Tuesday, September 14, 2010

Bottom Feeder Basics That Can Take Your Bass Playing And Stretch It Like A Pro

I always tell Musicians and bassist's to listen to different types of music, not just to listen to it, but to gain knowledge and take your music farther as a result. You have to take your music past its own genre. By that, I mean you have to listen to musicians who can use their instruments and come up with mind-blowing chords and notes that will not just mystify their own band members, but fans who love their type of music.

It could be blues, jazz, country or classical ensembles. I tend to listen to progressive rock bands like Enchant and their "Tug Of War" album(Inside-Out). As well, I listen to a lot of old Country Blues, and people like Frank Zappa and Stevie Ray Vaughan, who are, if you really listen closely to their unique chord structures and application of guitar technique are really, Jazz men.

If you don't try new things with the way you play bass, it will be old and stale. This is one of the reasons good musicians don't become great, and eventually give it up. Integrating new ways of playing Bass There are a number of ways to change the way you play for the type of music your band is styled after.

Don't worry so much about music that is played with a wacked-out meter variation, that just confuses everyone, and most bands don't have the time for shit like that. I would say having some variation in the chords and the phrasing of each instrument can lend it's self to new ways of taking your band down new paths of musical freedom and expression.

For most songs, the bass just plays a backing role and that's fine. But if your band wants to spread it's wings in a progressive manner, the bass player should attempt to apply lead guitar techniques, and the lead should reciprocate that. There are also other ways to play that can take your bass playing farther. Do a forensic audit of your bass guitar, amp head and cab, along with any accessory items such as effects or even the types of strings you use.

Number one, do the pickups in your Bass have the right clarity and give for the music you play?

If not, change them. Try to incorporate different music in your Jam's with the band, and possibly come up with new material on the fly. Try to record every practice session so it gives you new insight, or chord variances that jive with what your band is doing.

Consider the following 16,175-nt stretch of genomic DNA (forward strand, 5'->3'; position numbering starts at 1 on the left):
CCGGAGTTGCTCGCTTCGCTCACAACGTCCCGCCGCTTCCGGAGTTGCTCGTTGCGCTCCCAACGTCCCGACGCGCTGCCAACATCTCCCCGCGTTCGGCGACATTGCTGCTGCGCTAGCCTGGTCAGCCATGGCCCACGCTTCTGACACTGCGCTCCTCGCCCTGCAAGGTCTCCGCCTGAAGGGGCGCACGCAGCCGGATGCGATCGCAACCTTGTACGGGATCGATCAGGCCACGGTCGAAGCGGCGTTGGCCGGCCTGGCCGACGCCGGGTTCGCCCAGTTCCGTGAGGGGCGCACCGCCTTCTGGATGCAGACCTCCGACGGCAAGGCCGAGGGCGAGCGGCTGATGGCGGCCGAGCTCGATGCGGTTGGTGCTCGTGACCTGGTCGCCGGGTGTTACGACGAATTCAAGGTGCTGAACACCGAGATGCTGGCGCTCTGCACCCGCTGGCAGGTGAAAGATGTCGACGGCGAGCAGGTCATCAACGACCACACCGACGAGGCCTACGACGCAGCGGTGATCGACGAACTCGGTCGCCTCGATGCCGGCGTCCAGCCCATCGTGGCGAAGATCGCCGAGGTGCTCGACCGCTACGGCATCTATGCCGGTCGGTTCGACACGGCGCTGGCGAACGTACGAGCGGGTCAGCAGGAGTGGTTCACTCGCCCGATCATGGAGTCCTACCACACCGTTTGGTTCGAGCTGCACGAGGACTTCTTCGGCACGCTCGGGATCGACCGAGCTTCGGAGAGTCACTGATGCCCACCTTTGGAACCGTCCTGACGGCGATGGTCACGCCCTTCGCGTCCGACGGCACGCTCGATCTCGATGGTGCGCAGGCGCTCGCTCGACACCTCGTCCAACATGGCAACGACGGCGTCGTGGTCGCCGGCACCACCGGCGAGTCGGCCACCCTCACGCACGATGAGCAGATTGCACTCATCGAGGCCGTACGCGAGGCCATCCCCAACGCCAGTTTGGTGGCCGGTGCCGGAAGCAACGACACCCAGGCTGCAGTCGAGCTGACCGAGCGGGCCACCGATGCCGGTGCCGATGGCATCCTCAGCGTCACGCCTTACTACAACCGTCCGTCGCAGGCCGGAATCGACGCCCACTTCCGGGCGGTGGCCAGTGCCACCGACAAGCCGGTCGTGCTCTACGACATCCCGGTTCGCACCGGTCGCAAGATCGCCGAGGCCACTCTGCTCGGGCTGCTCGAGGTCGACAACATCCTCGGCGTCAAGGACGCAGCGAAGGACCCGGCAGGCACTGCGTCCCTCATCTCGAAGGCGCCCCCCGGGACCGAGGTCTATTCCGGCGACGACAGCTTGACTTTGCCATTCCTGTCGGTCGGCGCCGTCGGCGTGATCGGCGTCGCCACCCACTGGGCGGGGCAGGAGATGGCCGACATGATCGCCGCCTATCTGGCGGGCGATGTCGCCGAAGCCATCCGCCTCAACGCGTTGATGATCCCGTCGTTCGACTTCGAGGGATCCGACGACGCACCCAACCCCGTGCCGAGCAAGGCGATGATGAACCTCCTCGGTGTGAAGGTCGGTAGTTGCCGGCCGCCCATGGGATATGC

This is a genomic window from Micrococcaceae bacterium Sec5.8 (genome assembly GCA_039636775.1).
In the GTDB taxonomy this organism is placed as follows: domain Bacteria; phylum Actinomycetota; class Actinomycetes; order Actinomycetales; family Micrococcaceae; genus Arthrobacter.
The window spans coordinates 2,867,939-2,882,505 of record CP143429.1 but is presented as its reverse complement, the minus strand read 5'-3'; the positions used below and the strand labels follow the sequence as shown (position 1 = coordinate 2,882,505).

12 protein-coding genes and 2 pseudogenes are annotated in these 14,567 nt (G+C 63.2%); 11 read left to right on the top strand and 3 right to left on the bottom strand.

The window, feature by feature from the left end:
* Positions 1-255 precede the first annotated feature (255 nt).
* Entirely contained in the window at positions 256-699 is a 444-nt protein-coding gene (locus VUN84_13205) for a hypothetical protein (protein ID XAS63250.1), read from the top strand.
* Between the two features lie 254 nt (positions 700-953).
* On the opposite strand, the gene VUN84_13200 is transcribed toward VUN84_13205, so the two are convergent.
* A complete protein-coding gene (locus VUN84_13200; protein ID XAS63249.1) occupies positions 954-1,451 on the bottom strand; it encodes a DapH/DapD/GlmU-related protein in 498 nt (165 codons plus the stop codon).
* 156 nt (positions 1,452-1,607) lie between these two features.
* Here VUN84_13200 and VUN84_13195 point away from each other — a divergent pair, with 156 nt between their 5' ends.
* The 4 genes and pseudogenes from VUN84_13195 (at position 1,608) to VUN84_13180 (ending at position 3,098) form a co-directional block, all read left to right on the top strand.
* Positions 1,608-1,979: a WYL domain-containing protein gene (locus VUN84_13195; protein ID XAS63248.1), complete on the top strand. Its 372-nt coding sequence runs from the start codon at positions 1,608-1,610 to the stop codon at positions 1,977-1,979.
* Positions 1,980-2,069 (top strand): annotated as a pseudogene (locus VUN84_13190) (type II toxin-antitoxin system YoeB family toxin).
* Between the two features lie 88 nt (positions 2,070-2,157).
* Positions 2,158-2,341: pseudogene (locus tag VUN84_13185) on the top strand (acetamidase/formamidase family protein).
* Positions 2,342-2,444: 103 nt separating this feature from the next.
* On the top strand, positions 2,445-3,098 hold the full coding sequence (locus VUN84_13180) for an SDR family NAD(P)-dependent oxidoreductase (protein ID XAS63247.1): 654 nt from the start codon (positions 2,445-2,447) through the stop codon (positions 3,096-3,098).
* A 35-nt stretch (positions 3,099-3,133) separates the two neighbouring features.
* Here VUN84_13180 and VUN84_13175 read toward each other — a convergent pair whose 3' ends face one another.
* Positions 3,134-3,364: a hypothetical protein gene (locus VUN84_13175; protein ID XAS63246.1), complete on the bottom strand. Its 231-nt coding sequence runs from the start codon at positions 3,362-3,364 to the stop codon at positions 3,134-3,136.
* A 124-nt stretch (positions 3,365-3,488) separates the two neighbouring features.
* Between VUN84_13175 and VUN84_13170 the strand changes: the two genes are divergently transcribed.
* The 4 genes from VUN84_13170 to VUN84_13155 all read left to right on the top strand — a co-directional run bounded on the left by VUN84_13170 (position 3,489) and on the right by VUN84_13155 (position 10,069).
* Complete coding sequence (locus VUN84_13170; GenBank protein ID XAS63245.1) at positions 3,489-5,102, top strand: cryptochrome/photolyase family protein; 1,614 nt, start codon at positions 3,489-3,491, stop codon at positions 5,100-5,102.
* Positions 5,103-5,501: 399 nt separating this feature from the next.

Combining different working amp heads and cabs is also essential to changing your sound. Bassist's tell me that just one whole amp head and cabinet together don't usually give you the sound you want, or the chance to interchange different amps and cabs. I try to get musicians to use minimal effects when playing, especially if you have had limited experience with them.

Bassist's and guitarist's seem to overuse them at the expense of our talent as a guitarist, and ability to take notes and chords farther naturally. Try effects by buying Jim Dunlop's (Blow Torch), basically a stomp that mixes midrange distortion in your bands overall sound, and tweaks your distortion and gain mix on the bass. A great stomp Box. Go to www.jimdunlop.com

Try to muddy your sound to some extent on the bass, because a lot of musicians seem to think that cleaner is better. By tweaking a combo of different amp heads and cab, along with minimal effects and mic placements as well, will go along way to getting your sound out of the doldrums. Now, this may not be involved in the overall sound of your bass, but if you use the same Mic's for recording, practice and on-stage, clean your mic's!

It has a definite affect on your overall sound. Think of all the saliva, smoke, food and what ever else gets imbedded in your mic. Take the top of the mic apart and use a paper towel to wipe it down, then use a good alcohol wipe to clean and sanitize it, to get of those little nasty critters that embed themselves on top of the screen, and on the inside as well.

The strings you use are important as well. Have a fresh set on hand at all times, and try to change the gauge for the type of music you're playing, which can have an effect on your tone and your ability to manipulate the strings. Just because you play with thick strings mainly, doesn't mean you're able to play anything.
Experiment, Experiment, Experiment. You won't regret it Bottom Feeder's. Now, get back to doing what you love most, creating music that takes you on a journey that most musicians or people never take.

Mark Grove-CGP
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